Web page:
The secret's in the sauce


They call them grand. Sometimes mother, or leading or classic. Others are contemporary or modern. All of them are sauces, and they can take a dish from bland to bold; blase to brilliant.

But many home cooks shy away from all but the simplest. Perhaps the intimidation starts with the very jumble of terms. And even if you can work your way through the glossary, next up will be a whole set of "thou shalt'' and "thou shalt nots,'' including "thou shalt not eat sauce because it's bad for you.''

After taking a daylong workshop in sauces at Le Cordon Bleu in Paris, I was convinced that this was pretty rigid business. But once I took the lessons into my home kitchen, and talked with othercooks, I discovered the rules aren't as golden as they seem.

With very little practice, any home cook can stir up Mandarin Sauce, a Tomato-Tarragon Pan Sauce or a mellow White Wine Sauce that brings the taste of fine restaurant dining home whether for a weeknight meal or a Saturday night dinner party.

Let's start with some of those terms. Grand, mother, leading and classic are all ways of describing sauces that are the foundation for many variations. Veloute is a nice example. It's made with chicken or fish stock, a simple roux and salt and pepper. It's the basis for supreme sauce, which is veloute plus cream, and vin blanc, which is veloute plus shallots, butter and herbs.

Modern or contemporary sauces are the other major category. They are sauces that do not necessarily follow all the classical steps. "They are less time-consuming, lighter in texture and full of flavor,'' said Hilary White, executive chef at 103 West. "That's what we are really looking for in today's cuisine.''

The most effort on the part of the home cook should be directed to making good stocks and always keeping some on hand, White suggests. Stock is the real "secret'' to many good sauces, including several that can be made quickly to jazz up weeknight meals as well as special occasion menus.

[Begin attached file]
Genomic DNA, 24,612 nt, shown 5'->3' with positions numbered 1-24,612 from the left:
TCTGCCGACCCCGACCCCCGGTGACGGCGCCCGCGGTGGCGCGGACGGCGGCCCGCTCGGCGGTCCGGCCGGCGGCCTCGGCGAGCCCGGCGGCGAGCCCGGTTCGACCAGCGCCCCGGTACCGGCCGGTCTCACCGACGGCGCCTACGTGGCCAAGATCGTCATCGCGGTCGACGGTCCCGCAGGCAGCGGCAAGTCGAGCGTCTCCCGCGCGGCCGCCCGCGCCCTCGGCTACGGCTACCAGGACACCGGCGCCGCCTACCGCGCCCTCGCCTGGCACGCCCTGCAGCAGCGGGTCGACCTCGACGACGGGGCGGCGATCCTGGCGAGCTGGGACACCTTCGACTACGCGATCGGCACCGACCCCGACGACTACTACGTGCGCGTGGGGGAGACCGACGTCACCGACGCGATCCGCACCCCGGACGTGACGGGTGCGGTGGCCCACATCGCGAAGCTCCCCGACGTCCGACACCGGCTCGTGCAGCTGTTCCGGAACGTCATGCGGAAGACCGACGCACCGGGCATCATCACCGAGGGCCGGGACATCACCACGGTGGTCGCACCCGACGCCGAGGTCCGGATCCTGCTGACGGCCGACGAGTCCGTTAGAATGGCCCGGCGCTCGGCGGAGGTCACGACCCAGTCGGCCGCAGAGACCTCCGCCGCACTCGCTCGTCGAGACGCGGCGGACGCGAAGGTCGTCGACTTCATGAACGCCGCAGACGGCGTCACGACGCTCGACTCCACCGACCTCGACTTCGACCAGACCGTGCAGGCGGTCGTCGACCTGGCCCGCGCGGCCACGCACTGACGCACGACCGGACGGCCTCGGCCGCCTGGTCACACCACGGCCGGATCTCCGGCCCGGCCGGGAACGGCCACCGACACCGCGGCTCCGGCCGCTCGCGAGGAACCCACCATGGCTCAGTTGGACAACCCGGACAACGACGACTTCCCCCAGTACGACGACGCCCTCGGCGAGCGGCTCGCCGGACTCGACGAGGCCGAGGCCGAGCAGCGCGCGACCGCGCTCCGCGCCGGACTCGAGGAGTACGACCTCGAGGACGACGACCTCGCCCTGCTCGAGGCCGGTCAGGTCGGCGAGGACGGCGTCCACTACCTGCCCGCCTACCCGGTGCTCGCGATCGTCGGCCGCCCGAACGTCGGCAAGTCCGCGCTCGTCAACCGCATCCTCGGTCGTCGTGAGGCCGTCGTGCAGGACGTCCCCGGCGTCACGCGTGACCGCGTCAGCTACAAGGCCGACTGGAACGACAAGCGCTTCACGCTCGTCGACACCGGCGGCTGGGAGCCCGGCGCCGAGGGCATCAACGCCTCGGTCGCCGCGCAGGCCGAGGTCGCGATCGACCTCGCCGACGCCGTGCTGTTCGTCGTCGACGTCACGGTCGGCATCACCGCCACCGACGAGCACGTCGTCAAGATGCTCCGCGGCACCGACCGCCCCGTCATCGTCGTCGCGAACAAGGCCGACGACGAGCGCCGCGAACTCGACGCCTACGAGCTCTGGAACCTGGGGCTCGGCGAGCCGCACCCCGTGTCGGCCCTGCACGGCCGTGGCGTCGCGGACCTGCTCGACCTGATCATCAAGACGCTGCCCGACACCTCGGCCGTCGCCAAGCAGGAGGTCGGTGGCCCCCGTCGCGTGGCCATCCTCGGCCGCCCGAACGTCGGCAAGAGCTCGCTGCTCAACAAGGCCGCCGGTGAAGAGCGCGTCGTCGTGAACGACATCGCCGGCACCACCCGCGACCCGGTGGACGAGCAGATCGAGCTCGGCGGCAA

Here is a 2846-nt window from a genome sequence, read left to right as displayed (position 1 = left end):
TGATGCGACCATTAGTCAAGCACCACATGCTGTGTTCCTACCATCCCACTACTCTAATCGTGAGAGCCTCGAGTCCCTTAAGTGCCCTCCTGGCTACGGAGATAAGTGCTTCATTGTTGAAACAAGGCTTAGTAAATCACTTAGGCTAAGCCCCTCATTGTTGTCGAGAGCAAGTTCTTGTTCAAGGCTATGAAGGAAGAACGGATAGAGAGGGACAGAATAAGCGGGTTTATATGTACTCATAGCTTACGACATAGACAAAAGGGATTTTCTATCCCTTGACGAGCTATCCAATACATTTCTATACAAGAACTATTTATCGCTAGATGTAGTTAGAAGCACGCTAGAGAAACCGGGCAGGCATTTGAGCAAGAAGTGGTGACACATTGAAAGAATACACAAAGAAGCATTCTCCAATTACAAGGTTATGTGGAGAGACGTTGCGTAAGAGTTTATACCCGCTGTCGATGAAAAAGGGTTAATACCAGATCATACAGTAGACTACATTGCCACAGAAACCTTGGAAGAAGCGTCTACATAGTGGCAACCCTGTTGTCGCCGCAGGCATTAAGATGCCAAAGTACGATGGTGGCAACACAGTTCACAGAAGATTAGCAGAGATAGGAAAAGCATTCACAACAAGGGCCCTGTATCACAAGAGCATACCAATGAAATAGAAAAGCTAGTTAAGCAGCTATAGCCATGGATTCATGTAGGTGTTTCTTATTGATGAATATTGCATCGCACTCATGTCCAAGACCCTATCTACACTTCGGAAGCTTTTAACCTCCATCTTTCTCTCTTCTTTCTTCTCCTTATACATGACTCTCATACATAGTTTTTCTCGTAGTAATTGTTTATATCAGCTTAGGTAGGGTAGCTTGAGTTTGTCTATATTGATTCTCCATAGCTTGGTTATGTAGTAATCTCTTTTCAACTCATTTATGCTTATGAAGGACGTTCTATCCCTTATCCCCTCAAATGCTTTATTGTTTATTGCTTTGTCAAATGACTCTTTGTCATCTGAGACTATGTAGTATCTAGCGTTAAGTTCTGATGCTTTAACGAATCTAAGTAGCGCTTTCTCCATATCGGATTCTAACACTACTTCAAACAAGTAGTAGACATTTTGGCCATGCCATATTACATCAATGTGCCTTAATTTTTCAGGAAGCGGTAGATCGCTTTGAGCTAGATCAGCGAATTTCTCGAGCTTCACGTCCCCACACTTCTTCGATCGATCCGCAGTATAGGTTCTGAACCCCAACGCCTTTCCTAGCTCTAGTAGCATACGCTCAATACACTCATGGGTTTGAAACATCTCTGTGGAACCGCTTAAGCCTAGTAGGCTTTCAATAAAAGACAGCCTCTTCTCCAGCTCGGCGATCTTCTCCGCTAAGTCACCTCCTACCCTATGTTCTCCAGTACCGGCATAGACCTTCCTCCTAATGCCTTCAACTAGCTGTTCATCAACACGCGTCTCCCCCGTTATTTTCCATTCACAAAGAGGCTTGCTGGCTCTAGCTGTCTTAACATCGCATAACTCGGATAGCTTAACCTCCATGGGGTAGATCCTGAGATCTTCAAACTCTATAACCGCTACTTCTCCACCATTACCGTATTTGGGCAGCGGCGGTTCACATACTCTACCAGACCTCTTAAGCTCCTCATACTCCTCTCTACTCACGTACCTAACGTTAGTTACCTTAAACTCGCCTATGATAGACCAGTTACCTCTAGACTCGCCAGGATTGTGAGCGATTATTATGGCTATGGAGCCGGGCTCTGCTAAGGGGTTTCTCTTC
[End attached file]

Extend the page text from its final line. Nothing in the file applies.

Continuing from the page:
Now, for another glossary moment. Stock is made from bones and is not to be confused with broth, which is made from bones and meat. Bouillon, by the way, is another word for broth.

Classic demiglace is made from veal stock and a brown sauce heavily reduced; but the modern use of the term demiglace often refers simply to a reduction of any type of stock, which more accurately would be called jus.

"A good cook will always have some stock in the freezer, the refrigerator or on the stove,'' said White. "Though they take some time, the thing to remember is they are not high maintenance. You don't have to stand over it. Just throw the ingredients in and let it cook.''

Once you've got a stock, you're well on your way to sauce. Most sauces will call for a reduction of the stock and other liquids, which means cooking at a high enough temperature to evaporate some of the liquid. This will condense the flavor. This doesn't have to take forever. In fact, for small amounts, the reduction time can be as little as five minutes.

Thickeners are the next step - though not every sauce has to be thick. Many classic sauces call for a roux, or a mixture of flour and butter that has been lightly browned.

Like stock, you can make roux, chill it, wrap it and keep it in the refrigerator until needed. There's one golden rule to remember: if it's cold roux, add hot stock, and hot roux, cold stock. This will help prevent lumps and give a better consistency.

But making sauce modern-style relies more on adding cream or butter to thicken a sauce near the end of cooking time. Thus the health concerns, but most find with a bit of experimentation, the amounts of butter or cream can be tailored to meet dietary needs. Thinner sauces still have flavor.

Another quick way to thicken a sauce is by adding cornstarch or arrowroot diluted in a small amount of water. One more tip: When a recipe calls for cooking a sauce until it coats the back of the spoon, simply dip the spoon in the sauce and then run your finger across the back. If you can still see the path of your finger after a few seconds, the spoon is coated.

Once these few fundamentals are mastered to suit your taste standards, unleash your creativity and cook up some new combinations. As Chef Diedier Chantefort at Le Cordon Bleu explained: "The ancient Egyptians really started the whole idea of making different sauces. Since that time, chefs have added every imaginable ingredient.''

So make some stock and take some liberty and don't worry about the terms. Just call it sauce.


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